1. I can find out my average pace and real-time pace as I’m working out.
  2. Interval workouts are SO easy to set up, either time-based or distance-based intervals.
  3. I can run random routes and not far exceed my planned mileage for the day.
  4. When I’m done, I plug the watch into its dock and it syncs to Strava and MapMyRun automatically.

iCal or Other Online Calendar

I also use iCal to keep track of my workout plan. Each day I can see what my goal workout is for the day, and also figured out a way to connect Weather Underground weather to iCal so I can adjust my training plan for the week’s weather (really important in the winter). It’s nice to see everything in one place so I can organize fitness, work and social obligations.

View 10-day weather along with fitness in your calendar

View 10-day weather along with fitness in your calendar

If you want to do this, here’s the step-by-step instructions:

  1. Go to Weather Underground’s “classic” site, as it still has iCal links in it. For example, here’s the link for Seattle, Washington.
  2. In the upper right corner, right click the green iCal button and select “Copy Link Address”.
  3. Go to iCal (or other calendar application) and go to File … New Calendar Subscription. Paste the link there and click OK.

Running Tips for Motivation

How can you stay motivated when you’re in your plan, or if you’re between plans? Here are some running tips for staying motivated:

  1. Hook up with some group runs at your local running store. You’ll meet some great people.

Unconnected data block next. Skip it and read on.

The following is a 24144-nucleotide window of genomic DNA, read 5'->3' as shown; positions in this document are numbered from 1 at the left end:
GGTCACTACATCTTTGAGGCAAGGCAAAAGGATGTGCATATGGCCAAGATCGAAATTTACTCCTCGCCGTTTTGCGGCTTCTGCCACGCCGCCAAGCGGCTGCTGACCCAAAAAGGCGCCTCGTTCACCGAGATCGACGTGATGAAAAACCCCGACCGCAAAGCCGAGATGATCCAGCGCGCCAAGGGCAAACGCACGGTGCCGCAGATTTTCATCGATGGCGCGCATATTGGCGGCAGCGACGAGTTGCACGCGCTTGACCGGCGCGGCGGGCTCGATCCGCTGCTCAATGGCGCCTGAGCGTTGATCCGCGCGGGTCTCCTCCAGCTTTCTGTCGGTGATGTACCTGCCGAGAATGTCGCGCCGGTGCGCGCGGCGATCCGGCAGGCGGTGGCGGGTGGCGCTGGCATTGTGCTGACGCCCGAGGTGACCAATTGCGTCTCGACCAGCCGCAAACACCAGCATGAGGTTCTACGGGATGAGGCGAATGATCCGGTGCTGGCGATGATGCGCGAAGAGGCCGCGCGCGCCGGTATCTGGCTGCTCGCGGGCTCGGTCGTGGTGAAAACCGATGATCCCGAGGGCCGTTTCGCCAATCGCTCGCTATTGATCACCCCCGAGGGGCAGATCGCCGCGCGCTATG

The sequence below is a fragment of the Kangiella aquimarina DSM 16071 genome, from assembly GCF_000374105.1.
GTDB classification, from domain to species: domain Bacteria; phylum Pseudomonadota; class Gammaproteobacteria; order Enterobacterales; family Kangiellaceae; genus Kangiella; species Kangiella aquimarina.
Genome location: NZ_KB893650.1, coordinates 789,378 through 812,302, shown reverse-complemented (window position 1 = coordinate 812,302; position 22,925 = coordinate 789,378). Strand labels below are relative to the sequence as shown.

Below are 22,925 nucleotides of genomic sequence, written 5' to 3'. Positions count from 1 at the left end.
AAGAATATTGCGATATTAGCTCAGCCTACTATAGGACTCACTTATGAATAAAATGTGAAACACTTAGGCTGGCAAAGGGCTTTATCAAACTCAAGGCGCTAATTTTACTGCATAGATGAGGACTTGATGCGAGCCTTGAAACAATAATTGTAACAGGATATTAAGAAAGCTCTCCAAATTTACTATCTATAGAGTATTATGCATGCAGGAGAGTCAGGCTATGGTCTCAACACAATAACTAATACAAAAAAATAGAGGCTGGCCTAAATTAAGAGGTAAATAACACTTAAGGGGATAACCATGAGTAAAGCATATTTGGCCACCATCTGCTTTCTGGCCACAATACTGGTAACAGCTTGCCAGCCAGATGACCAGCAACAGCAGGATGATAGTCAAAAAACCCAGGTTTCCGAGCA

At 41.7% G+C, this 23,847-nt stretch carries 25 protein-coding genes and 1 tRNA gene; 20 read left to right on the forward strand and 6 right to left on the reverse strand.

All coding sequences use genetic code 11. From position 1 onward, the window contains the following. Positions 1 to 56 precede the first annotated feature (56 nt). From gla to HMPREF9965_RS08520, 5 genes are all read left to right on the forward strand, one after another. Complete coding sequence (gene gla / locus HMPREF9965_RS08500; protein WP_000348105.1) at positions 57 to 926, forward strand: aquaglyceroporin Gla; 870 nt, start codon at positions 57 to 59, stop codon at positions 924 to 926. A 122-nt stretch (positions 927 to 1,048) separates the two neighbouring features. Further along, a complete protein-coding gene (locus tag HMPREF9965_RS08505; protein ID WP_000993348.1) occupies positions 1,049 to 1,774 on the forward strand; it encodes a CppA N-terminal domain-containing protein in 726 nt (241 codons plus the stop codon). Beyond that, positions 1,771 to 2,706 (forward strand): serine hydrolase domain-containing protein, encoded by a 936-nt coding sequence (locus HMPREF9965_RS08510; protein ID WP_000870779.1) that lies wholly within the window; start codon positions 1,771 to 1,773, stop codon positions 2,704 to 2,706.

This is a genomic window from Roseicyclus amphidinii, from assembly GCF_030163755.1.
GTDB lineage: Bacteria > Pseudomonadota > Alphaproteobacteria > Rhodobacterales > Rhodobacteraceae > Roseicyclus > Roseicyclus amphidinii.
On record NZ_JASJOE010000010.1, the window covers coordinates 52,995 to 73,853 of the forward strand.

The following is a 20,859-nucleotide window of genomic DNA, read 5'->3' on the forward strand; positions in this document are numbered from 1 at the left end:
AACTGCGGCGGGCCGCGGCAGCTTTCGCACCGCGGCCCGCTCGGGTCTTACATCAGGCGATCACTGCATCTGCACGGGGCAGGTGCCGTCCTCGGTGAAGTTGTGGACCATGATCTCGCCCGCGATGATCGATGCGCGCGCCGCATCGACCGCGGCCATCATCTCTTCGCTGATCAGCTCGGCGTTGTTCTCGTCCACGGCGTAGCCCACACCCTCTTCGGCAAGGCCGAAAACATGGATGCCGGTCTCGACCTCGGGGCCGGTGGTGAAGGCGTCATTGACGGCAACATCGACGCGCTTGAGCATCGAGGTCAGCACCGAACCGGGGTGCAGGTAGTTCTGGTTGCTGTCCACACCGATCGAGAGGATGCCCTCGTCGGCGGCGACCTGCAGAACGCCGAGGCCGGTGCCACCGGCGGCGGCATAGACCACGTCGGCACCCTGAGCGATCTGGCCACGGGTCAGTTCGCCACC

2. Volunteer at a local race. Watching other people compete is highly motivating, and they'll be so grateful for your volunteerism!
  3. Participate in Twitter chats with like-minded runners
  4. Post your past bibs and finisher medals in a prominent place. We have a fitness room in our house, and the wall is plastered with race bibs, pictures and medals from my entire family’s fitness exploits. Super motivational!
  5. Check out what your workplace or insurance provider has to offer. For example, my workplace had a fitness challenge last year and gave everyone a pedometer to log their mileage each day. It was cool to track it, and even more cool to win a $25 gift card at the end, since I walked/ran a lot! Oscar Insurance, a health insurance company in New Jersey and New York, is giving their members a mobile app and a Misfit band to set personal goals: if they meet their goal they get cash rewards. Your insurance company may offer wellness programs and health assessments, so do look around and see what's available!

Running and My Personal Health

I used to get sick quite often, especially in the wintertime. I’ve noticed a remarkable thing, though. Since incorporating a regular fitness routine into my life, I’ve seldom needed to go to the doctor. I get the occasional cold symptoms, and if my body demands it, I take a break from my fitness while I recover, but it lasts days, not weeks. Just be sure to remember you don’t have to “catch up” on your plan after missing a few days. Just jump right back in where you should be, and don’t worry about the missed miles. It’s not directly related, but I’ve found that using a clove of garlic as a lozenge works wonders when I’m feeling a cold coming on.

The more remarkable benefit of regular running, and for me, longer distances (half marathon and more), was a huge positive impact on my cholesterol. High cholesterol runs in my family, but since keeping track in 2000, my total cholesterol dropped from 203 to 193, my HDL rose from 44 to 53, and my LDL dropped from 146 to 121. This year’s numbers are the best they’ve ever been, and I attribute that to eating right, not snacking too much at night, and mostly - regular exercise.

I hope these running tips are inspirational to you, whether you’re starting off on a fitness plan for the first time, or are a seasoned runner. I'll see you out there on the roads and trails!